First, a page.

The public backlash to posted news stories from major media outlets, and threads on social media posts, has been shrill, and in some cases very nasty. Common Council members have been derided, name calling towards the tenants at Marine Drive, as if their lower social and economic status somehow diminishes their rights. Most commenters think that the location, configuration and substance of the current concert series is just fine and should remain as is.
It is convoluted thinking.
First of all, Canalside is not a park. Let me repeat this… Canalside IS NOT A PARK. Every blade of grass down there is a development parcel. As is that massive crater in the north Aud block immediately adjacent to the fauxhistorically-aligned canals. This is all codified in the Canalside Modified General Project Plan (MGPP) which was hammered together by many diverse stakeholders and the public and took years to achieve. The MGPP envisions a dense, vibrant setting of mixed use structures reminiscent of the old canal era. There are some projects in the pipeline, including the Explore and More Children’s Museum and Hofbrauhaus USA, although, following the typical ECHDC playbook, these structures’ development timelines are being stretched further into the future again and again.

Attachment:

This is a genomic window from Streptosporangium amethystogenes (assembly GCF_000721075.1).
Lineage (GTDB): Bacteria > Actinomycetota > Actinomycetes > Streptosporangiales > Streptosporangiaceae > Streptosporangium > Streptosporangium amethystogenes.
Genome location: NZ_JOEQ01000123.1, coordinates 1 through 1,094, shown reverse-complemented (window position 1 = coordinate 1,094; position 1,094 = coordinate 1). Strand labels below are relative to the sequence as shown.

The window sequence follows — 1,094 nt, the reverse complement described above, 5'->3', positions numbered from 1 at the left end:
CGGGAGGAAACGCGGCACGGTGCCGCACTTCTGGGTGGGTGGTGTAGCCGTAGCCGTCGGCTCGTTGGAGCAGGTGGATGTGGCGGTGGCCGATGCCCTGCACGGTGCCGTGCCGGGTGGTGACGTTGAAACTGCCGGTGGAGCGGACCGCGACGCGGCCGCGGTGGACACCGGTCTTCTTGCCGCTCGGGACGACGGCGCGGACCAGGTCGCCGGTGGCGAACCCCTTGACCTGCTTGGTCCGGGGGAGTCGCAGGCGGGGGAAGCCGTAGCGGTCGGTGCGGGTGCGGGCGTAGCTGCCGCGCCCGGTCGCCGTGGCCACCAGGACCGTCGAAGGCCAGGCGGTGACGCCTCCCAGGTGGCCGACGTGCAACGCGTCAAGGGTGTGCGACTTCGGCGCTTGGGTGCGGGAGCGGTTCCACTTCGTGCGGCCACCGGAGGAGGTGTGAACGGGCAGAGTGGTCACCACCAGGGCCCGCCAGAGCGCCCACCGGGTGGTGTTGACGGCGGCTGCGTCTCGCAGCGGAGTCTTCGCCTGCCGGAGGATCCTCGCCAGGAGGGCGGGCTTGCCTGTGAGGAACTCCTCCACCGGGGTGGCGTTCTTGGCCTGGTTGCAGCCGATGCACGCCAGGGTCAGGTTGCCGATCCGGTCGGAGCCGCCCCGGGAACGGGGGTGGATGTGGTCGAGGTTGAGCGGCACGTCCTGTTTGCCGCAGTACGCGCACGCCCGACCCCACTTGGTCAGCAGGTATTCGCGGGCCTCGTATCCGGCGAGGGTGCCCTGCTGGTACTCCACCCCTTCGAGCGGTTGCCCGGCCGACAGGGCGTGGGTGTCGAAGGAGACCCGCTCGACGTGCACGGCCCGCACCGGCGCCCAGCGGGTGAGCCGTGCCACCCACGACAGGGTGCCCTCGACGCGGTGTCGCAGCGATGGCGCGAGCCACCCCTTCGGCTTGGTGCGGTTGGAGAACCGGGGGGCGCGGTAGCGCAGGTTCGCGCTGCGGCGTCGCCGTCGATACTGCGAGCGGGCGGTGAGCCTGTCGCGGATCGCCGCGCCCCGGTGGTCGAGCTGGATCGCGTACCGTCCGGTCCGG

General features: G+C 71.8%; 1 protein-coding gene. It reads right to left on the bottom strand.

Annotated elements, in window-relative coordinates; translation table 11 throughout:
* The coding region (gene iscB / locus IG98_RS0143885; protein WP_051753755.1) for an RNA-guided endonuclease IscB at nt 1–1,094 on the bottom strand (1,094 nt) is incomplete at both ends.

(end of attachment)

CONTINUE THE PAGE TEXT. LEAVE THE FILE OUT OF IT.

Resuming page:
But the sad consequence of this “lighter, quicker, cheaper” way of thinking, the snake oil which was sold to the public for a hefty six figure consulting fee, has been the evolution of Canalside into a space of flexible lawns, colorful chairs, kanjam and ping pong, and sandy play spaces. The actual “development” of permanent structures by the ECH Development C has consisted of a snack shack and nothing more.
The concerts have become so popular that they are now straining the space. Think about it – the stage brought in is a temporary one; the sound system is temporary. The port a potties are temporary. The food trucks roll in, and then they leave. And when summer turns to fall, everything is put away for the cold weather. This past summer the lawns have been wrecked repeatedly, the infrastructure is suffering damage from the strain of too many people converging on too small a space which was not initially configured as a pure concert venue. The Canalside concert series has become a victim of its own success.